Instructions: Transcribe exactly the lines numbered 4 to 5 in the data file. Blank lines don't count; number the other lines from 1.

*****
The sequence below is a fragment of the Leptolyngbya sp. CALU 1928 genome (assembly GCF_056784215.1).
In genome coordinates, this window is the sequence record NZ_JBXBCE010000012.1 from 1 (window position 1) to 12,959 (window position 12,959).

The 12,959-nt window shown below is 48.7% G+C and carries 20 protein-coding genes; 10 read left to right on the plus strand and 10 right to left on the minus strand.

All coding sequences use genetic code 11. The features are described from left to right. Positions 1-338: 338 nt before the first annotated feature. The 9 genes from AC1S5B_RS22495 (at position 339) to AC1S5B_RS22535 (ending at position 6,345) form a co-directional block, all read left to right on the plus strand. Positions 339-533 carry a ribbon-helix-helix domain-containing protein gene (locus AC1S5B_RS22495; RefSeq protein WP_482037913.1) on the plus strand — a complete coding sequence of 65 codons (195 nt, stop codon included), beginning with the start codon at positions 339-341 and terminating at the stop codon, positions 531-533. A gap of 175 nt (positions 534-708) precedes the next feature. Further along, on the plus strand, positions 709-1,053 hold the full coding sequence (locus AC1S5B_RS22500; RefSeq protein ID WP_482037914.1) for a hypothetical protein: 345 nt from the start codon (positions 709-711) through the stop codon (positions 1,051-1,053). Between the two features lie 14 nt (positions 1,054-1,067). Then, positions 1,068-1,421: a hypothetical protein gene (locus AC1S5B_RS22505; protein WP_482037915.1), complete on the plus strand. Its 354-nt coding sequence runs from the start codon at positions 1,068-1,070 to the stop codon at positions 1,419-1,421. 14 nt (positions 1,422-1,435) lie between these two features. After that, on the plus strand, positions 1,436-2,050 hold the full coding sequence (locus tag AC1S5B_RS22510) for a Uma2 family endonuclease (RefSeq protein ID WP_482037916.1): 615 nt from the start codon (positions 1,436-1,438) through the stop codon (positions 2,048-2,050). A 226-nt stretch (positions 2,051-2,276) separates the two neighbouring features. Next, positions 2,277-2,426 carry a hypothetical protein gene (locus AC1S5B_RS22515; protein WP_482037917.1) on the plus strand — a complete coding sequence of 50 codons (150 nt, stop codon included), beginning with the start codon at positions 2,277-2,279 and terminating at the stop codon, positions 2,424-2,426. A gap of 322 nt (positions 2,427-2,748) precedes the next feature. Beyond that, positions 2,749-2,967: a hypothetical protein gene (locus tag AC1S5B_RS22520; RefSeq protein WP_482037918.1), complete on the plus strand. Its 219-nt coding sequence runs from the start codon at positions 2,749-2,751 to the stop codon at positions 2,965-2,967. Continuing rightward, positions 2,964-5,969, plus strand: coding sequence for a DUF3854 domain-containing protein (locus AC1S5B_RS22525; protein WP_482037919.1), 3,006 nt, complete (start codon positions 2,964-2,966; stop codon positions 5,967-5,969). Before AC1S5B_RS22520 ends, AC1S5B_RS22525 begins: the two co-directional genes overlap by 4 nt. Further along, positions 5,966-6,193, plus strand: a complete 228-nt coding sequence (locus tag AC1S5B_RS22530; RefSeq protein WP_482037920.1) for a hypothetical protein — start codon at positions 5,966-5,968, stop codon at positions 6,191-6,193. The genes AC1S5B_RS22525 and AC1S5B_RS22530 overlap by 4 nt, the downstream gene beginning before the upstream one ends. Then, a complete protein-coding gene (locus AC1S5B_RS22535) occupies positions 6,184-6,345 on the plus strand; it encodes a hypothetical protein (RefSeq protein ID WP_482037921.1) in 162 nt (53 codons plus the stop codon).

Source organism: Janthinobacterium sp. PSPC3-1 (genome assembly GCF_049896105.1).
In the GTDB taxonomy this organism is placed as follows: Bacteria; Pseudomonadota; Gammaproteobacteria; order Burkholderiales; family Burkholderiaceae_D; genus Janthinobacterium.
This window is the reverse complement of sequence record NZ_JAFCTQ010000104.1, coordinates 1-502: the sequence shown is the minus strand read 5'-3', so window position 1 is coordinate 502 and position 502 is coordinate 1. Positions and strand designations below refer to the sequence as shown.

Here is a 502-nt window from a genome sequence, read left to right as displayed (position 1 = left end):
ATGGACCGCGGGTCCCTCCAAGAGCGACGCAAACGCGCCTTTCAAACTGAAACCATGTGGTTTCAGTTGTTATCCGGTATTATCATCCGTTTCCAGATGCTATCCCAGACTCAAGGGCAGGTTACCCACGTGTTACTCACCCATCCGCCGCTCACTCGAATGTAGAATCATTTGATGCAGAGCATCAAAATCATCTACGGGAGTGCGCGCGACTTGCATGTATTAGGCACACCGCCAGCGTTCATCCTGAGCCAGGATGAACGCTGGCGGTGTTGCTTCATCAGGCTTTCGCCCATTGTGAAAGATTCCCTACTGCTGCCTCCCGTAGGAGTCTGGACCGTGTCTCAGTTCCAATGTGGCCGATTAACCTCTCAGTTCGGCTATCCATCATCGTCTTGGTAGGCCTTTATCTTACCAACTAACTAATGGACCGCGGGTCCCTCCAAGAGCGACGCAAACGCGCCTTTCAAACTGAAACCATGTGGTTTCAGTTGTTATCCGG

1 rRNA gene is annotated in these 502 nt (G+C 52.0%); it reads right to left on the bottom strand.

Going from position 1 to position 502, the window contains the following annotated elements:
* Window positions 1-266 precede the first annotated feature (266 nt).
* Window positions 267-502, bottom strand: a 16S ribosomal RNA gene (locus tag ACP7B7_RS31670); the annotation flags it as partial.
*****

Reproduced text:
All coding sequences use genetic code 11. The features are described from left to right. Positions 1-338: 338 nt before the first annotated feature. The 9 genes from AC1S5B_RS22495 (at position 339) to AC1S5B_RS22535 (ending at position 6,345) form a co-directional block, all read left to right on the plus strand. Positions 339-533 carry a ribbon-helix-helix domain-containing protein gene (locus AC1S5B_RS22495; RefSeq protein WP_482037913.1) on the plus strand — a complete coding sequence of 65 codons (195 nt, stop codon included), beginning with the start codon at positions 339-341 and terminating at the stop codon, positions 531-533. A gap of 175 nt (positions 534-708) precedes the next feature. Further along, on the plus strand, positions 709-1,053 hold the full coding sequence (locus AC1S5B_RS22500; RefSeq protein ID WP_482037914.1) for a hypothetical protein: 345 nt from the start codon (positions 709-711) through the stop codon (positions 1,051-1,053). Between the two features lie 14 nt (positions 1,054-1,067). Then, positions 1,068-1,421: a hypothetical protein gene (locus AC1S5B_RS22505; protein WP_482037915.1), complete on the plus strand. Its 354-nt coding sequence runs from the start codon at positions 1,068-1,070 to the stop codon at positions 1,419-1,421. 14 nt (positions 1,422-1,435) lie between these two features. After that, on the plus strand, positions 1,436-2,050 hold the full coding sequence (locus tag AC1S5B_RS22510) for a Uma2 family endonuclease (RefSeq protein ID WP_482037916.1): 615 nt from the start codon (positions 1,436-1,438) through the stop codon (positions 2,048-2,050). A 226-nt stretch (positions 2,051-2,276) separates the two neighbouring features. Next, positions 2,277-2,426 carry a hypothetical protein gene (locus AC1S5B_RS22515; protein WP_482037917.1) on the plus strand — a complete coding sequence of 50 codons (150 nt, stop codon included), beginning with the start codon at positions 2,277-2,279 and terminating at the stop codon, positions 2,424-2,426. A gap of 322 nt (positions 2,427-2,748) precedes the next feature. Beyond that, positions 2,749-2,967: a hypothetical protein gene (locus tag AC1S5B_RS22520; RefSeq protein WP_482037918.1), complete on the plus strand. Its 219-nt coding sequence runs from the start codon at positions 2,749-2,751 to the stop codon at positions 2,965-2,967. Continuing rightward, positions 2,964-5,969, plus strand: coding sequence for a DUF3854 domain-containing protein (locus AC1S5B_RS22525; protein WP_482037919.1), 3,006 nt, complete (start codon positions 2,964-2,966; stop codon positions 5,967-5,969). Before AC1S5B_RS22520 ends, AC1S5B_RS22525 begins: the two co-directional genes overlap by 4 nt. Further along, positions 5,966-6,193, plus strand: a complete 228-nt coding sequence (locus tag AC1S5B_RS22530; RefSeq protein WP_482037920.1) for a hypothetical protein — start codon at positions 5,966-5,968, stop codon at positions 6,191-6,193. The genes AC1S5B_RS22525 and AC1S5B_RS22530 overlap by 4 nt, the downstream gene beginning before the upstream one ends. Then, a complete protein-coding gene (locus AC1S5B_RS22535) occupies positions 6,184-6,345 on the plus strand; it encodes a hypothetical protein (RefSeq protein ID WP_482037921.1) in 162 nt (53 codons plus the stop codon).

Source organism: Janthinobacterium sp. PSPC3-1 (genome assembly GCF_049896105.1).